These journalists, who are accustomed to work like lone wolves and jealously keep their sources and information to themselves, had to "radically share" information with each other and overcome differences in language, culture, and practice. 

Saturday, March 19, 2016

14,500 friends lay out cash for aggressive journalism

Amid all the bad news about business models for high-quality journalism, eldiario.es ("The Daily") in Spain shows that good journalism can be good business.

Escolar: "Journalism is a public service that has to be profitable"
Its founder and CEO, Ignacio Escolar, just announced that the publication finished 2015 with revenues of US$ 2.6 million, up 33% on the year, and a profit after taxes of US$ 235,000.

Although the digital publication is free, its 14,500 "partners" (socios) pay at least US$ 66 a year to get access to the news a few hours ahead of everyone else as well as ad-free pages, discounts, and invitations to events.

Those partners brought in about a third of eldiario.es's revenues, "And they allow us to remain independent," Escolar said in his announcement. Although advertising brings in more than the partner revenue, no single advertiser comes close to bringing in what the partners do, so none has enough leverage to influence editorial decisions, he said.

Versión en español

Friday, March 11, 2016

Is Facebook swallowing journalism? Embrace it, says Washington Post's digital chief

Emilio Garcia-Ruiz speaks to the press in Huesca. Photo by EFE
HUESCA, Spain -- Yes, it’s good to have a billionaire owner with patience, but it’s even better to have a billionaire owner with a vision.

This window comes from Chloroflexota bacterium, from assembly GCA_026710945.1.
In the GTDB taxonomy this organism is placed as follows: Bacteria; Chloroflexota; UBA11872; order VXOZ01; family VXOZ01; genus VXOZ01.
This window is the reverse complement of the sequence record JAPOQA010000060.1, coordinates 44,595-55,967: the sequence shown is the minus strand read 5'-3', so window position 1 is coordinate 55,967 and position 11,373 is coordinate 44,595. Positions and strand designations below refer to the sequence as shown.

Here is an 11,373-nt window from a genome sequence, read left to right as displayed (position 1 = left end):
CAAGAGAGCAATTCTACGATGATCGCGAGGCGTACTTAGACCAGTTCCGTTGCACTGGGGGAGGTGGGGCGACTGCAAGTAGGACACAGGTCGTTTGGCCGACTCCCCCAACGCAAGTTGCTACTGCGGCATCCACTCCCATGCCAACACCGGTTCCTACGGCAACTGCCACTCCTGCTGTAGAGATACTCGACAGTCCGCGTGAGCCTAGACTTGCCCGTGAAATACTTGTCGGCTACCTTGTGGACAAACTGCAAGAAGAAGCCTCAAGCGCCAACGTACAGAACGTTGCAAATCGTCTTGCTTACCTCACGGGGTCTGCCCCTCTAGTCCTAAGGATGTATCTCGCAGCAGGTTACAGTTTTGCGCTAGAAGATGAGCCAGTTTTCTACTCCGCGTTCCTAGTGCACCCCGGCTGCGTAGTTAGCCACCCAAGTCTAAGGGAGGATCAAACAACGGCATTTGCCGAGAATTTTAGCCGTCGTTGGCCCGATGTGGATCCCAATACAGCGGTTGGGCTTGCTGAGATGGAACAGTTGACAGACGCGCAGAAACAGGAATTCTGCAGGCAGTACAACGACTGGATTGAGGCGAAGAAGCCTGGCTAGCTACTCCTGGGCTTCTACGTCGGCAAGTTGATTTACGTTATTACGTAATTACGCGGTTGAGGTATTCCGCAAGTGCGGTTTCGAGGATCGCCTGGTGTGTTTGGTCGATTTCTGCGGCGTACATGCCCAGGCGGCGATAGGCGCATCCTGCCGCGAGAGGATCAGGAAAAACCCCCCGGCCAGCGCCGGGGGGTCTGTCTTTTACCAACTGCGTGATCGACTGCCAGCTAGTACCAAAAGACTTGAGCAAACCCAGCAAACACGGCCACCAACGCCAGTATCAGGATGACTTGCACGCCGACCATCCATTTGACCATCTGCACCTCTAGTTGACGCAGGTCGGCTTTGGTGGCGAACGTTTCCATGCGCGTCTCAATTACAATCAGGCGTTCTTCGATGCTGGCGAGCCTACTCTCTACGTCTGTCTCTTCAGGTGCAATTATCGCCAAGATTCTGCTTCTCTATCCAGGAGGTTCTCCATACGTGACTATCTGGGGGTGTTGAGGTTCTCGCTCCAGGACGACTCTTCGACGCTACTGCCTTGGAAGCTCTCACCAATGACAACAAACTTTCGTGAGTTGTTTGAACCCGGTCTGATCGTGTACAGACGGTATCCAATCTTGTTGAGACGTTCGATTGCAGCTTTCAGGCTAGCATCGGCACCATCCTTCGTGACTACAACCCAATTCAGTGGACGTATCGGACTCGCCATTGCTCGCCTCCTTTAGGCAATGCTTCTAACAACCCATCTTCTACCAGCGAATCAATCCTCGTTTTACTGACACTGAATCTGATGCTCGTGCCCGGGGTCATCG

And the vision of Washington Post owner Jeff Bezos is that a news organization has to make its work available free, everywhere.

Bezos is urging the publication's journalists to adopt the principles of retail sales that he has learned over the years in running Amazon, America's largest online retailer of practically everything.

And the man who is putting that vision into practice is Emilio Garcia-Ruiz, the Post's managing editor for digital.

Versión en español

A fundamental concept in retail strategy is the sales funnel, Garcia-Ruiz said in his keynote address March 10 at the Digital Journalism Conference in Huesca, Spain. The idea is to get as many people as possible to sample your product (in journalism, it's through sharing in social networks), get them to pay for a product, and then make them repeat buyers for higher-value products. At each stage the pool of customers is smaller but spending more.

The key in a business sense, said Garcia-Ruiz, is to keep expanding that pool at the top of the funnel, just as Amazon has done in retail. And from a journalism perspective, the key is to merge the best journalism with the best technology to keep people coming back for more.

Sunday, March 6, 2016

Your career is an adventure: Be an adventurer

Last week the Department of Communication at the University of Navarra invited 16 alumni with interesting career paths to share their stories with the students. 

I attended four of the sessions and heard a similar comment from each of the presenters: I never imagined that I would be doing the things I am doing now in my professional career. A journalism major was hired in public relations by a German automaker, partly because he learned German during a year of study abroad. Another journalism major's assignment to cover sporting events, in which he had little expertise, eventually led to assignments covering culture and entertainment, which he loves.

Many unimaginable opportunities presented themselves at unexpected moments from unlikely sources. Professional life for them had been an adventure.

Iñaki Gabilondo, Foto de biografiasyvidas.com
Versión en español

The advice these alumni gave also ran along similar lines: You need to be flexible, learn at every stage of your career, and commit yourself to doing the best work you can.

These comments brought to mind an interview I heard a while ago with another graduate of the University of Navarra's journalism program, an icon of Spanish radio and television, Iñaki Gabilondo. He spent two decades at the head of one of Spain's most-listened-to daily news radio programs, anchored a nightly news program and today has a video commentary blog called the Voice of Iñaki (La voz de Iñaki, Spanish).